Copyright © 2016 Albuquerque Journal
Gerald James Viarrial, accused of threatening his family with a handgun, was convicted last month in U.S. District Court in Santa Fe on assault and firearm charges.
Viarrial, 53, a member of Pojoaque Pueblo, was charged in federal court because the crimes occurred on the pueblo, and the U.S. government prosecutes felonies in Indian Country in New Mexico and other states under the federal Major Crimes Act.
Now, he faces a mandatory minimum sentence of seven years in prison for use of a firearm during a violent crime and up to 40 years on top of that for the assault charges.
Had Viarrial been convicted in state court, he would be facing a mandatory minimum sentence of one year on the firearm charge and no more than six years on the assault charges.
Criminal penalties under federal law are often more severe than those under state laws for the same offenses, and Viarrial’s case is an example of how Native Americans can be imprisoned longer than those who are convicted of similar offenses in state courts.
Viarrial’s attorney, Todd Hotchkiss, declined comment on the case because sentencing is pending, but he says Indian offenders in general face federal sentences that are “disproportionate and unfair when compared to New Mexico state law.”
The U.S. Supreme Court has found that federal prosecution of Indians isn’t racially discriminatory, because anyone, whether Indian or non-Indian, faces federal prosecution for felonies in Indian Country and on federal lands, such as national parks and military bases.
But Barbara Creel, a University of New Mexico law professor and director of the Southwest Indian Law Clinic, says federal prosecution of Indians for felonies in Indian Country is “completely racial both in its implementation and impact.” No other racially distinct group is treated differently when it comes to criminal prosecution, she says.
Creel compares the harsher penalties for Indians to the disproportionate punishment that blacks received when federal penalties for use of crack cocaine were much more severe than those for powder cocaine.
Roswell Mayor Dennis Kintigh, a former state legislator and FBI agent, agrees there are disparities in sentencing between federal and state courts, but says that, in New Mexico, the disparities are due to weak state laws. One example, he says, is the state sentence for second-degree murder.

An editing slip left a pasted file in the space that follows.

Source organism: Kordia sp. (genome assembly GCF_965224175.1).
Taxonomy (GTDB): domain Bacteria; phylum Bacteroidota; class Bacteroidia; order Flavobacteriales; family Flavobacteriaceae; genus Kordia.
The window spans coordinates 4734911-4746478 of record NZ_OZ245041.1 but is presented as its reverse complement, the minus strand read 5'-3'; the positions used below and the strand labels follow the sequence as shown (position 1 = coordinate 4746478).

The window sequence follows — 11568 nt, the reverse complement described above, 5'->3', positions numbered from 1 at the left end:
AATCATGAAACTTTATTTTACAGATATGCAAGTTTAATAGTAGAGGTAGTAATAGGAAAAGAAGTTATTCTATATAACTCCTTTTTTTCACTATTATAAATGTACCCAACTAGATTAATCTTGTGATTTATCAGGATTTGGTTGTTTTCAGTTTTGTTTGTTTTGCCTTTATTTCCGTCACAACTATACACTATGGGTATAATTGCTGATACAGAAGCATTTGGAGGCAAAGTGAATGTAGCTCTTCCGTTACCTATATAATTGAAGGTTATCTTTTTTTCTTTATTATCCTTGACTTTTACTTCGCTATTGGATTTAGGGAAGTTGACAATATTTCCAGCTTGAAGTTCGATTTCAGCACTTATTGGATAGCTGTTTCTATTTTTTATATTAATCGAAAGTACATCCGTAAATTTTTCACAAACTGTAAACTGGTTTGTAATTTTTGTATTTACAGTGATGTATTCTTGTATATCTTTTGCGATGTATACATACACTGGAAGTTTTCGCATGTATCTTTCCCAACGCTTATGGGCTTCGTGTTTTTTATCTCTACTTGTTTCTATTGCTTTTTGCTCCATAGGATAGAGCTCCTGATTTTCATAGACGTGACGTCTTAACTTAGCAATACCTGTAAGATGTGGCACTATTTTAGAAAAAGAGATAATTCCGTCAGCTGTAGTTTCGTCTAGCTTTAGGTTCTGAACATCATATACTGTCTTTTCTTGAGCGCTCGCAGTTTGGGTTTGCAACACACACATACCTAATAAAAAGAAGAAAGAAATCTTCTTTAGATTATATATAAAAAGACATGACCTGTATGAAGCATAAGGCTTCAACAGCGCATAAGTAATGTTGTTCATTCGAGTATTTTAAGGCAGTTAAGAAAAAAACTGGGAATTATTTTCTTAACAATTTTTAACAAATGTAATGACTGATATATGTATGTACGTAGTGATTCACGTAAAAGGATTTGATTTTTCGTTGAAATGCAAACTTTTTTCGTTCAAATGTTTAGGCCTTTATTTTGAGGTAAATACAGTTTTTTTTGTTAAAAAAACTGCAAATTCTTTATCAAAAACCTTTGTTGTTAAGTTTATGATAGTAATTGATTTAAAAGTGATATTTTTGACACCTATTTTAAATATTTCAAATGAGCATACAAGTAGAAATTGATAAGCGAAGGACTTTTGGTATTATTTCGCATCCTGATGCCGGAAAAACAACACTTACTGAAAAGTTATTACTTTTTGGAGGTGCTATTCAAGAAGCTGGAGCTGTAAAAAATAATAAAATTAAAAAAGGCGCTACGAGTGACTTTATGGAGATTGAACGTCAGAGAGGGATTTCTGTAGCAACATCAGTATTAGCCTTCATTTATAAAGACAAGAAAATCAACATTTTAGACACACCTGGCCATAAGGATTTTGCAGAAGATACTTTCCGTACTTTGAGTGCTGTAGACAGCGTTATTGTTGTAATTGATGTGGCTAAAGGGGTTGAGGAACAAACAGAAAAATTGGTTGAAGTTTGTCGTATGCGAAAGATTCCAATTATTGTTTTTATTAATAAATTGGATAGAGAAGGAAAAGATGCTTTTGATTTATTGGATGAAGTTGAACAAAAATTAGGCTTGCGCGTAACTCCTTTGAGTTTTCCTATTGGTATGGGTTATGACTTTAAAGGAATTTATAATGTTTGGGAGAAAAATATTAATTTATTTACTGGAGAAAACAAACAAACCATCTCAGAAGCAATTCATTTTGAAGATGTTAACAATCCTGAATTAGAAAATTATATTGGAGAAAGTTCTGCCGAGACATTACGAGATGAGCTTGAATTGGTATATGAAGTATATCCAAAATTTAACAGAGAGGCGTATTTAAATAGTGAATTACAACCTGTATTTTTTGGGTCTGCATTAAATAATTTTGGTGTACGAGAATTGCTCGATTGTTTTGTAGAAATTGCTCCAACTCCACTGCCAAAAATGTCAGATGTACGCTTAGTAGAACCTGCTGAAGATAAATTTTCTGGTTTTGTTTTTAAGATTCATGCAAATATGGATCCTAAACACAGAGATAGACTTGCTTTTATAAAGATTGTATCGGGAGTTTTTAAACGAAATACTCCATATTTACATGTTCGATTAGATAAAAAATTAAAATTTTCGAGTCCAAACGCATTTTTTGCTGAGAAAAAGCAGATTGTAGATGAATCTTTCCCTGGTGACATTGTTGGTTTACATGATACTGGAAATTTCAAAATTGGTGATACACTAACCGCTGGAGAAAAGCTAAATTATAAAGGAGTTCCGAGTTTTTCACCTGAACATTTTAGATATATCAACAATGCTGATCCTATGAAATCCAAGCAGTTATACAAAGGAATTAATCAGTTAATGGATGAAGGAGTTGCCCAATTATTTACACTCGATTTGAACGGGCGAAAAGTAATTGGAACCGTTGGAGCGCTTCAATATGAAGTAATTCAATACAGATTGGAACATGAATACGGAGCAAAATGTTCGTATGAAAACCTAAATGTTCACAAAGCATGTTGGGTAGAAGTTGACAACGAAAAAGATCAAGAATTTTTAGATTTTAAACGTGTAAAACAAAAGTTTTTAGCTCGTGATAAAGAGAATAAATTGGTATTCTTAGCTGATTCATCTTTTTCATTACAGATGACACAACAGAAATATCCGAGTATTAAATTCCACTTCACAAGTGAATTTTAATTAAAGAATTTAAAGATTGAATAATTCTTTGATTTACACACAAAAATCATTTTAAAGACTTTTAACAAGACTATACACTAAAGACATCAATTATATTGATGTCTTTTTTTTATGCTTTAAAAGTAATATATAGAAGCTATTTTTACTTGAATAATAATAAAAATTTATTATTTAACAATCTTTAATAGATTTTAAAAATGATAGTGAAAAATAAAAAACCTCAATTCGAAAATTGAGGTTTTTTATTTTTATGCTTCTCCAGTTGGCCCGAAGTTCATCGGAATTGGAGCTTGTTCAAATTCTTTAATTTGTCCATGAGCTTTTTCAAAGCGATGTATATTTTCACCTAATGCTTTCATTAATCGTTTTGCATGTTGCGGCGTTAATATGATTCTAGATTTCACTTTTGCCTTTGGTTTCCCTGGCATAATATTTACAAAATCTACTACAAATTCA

A person convicted in state court of second-degree murder faces a sentence of up to 15 years, while federal sentencing guidelines call for a base sentence ranging from nearly 20 years to life.
“We have failed to deal aggressively with violent people,” Kintigh says.
The U.S. Supreme Court has ruled that federal prosecution of Indians for felonies in Indian Country is rooted in their unique status as “a separate people” with their own political institutions and not based on their race.
“They are not singling out Native Americans with those standards,” Kintigh says.
In the 2014 federal fiscal year, 105 cases involved Indian offenders in federal courts in New Mexico and 1,316 nationwide.
The U.S. government also brings criminal charges for activities, such as drug dealing, that don’t occur on Indian and federal lands, but those cases generally involve a federal interest.
In addition to harsher sentences, the federal criminal justice system can be tougher on defendants awaiting trial. Federal defendants can be held without bail pending trial, while nearly all defendants in New Mexico state courts are entitled to bail. Two accused killers of Albuquerque-area police officers are being held without bail on federal charges, ensuring they won’t be released on bail in the state system.
Last year, the U.S. Sentencing Commission, which sets guidelines for federal judges, created the Tribal Issues Advisory Group to examine whether there are disparities between the sentences that Indians receive in federal courts and the sentences of similarly situated offenders in state courts. The advisory group is analyzing sentencing data from Minnesota, North Dakota, Oregon and South Dakota.